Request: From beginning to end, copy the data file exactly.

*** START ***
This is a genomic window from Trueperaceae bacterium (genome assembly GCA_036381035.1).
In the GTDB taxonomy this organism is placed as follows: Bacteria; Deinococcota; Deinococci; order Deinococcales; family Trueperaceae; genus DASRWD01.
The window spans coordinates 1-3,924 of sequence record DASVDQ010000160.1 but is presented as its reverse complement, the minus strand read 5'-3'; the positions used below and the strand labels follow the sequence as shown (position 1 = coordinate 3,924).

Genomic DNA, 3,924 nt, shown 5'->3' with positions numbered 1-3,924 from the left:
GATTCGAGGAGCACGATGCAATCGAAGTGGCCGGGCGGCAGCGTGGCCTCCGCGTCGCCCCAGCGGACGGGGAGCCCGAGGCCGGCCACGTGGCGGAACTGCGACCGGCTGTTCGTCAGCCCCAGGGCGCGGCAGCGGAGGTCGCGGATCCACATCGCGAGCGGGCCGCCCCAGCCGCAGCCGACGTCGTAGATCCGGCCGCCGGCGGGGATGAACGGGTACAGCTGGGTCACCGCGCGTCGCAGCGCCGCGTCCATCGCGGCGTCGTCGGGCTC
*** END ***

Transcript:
This is a genomic window from Trueperaceae bacterium (genome assembly GCA_036381035.1).
In the GTDB taxonomy this organism is placed as follows: Bacteria; Deinococcota; Deinococci; order Deinococcales; family Trueperaceae; genus DASRWD01.
The window spans coordinates 1-3,924 of sequence record DASVDQ010000160.1 but is presented as its reverse complement, the minus strand read 5'-3'; the positions used below and the strand labels follow the sequence as shown (position 1 = coordinate 3,924).

Genomic DNA, 3,924 nt, shown 5'->3' with positions numbered 1-3,924 from the left:
GATTCGAGGAGCACGATGCAATCGAAGTGGCCGGGCGGCAGCGTGGCCTCCGCGTCGCCCCAGCGGACGGGGAGCCCGAGGCCGGCCACGTGGCGGAACTGCGACCGGCTGTTCGTCAGCCCCAGGGCGCGGCAGCGGAGGTCGCGGATCCACATCGCGAGCGGGCCGCCCCAGCCGCAGCCGACGTCGTAGATCCGGCCGCCGGCGGGGATGAACGGGTACAGCTGGGTCACCGCGCGTCGCAGCGCCGCGTCCATCGCGGCGTCGTCGGGCTC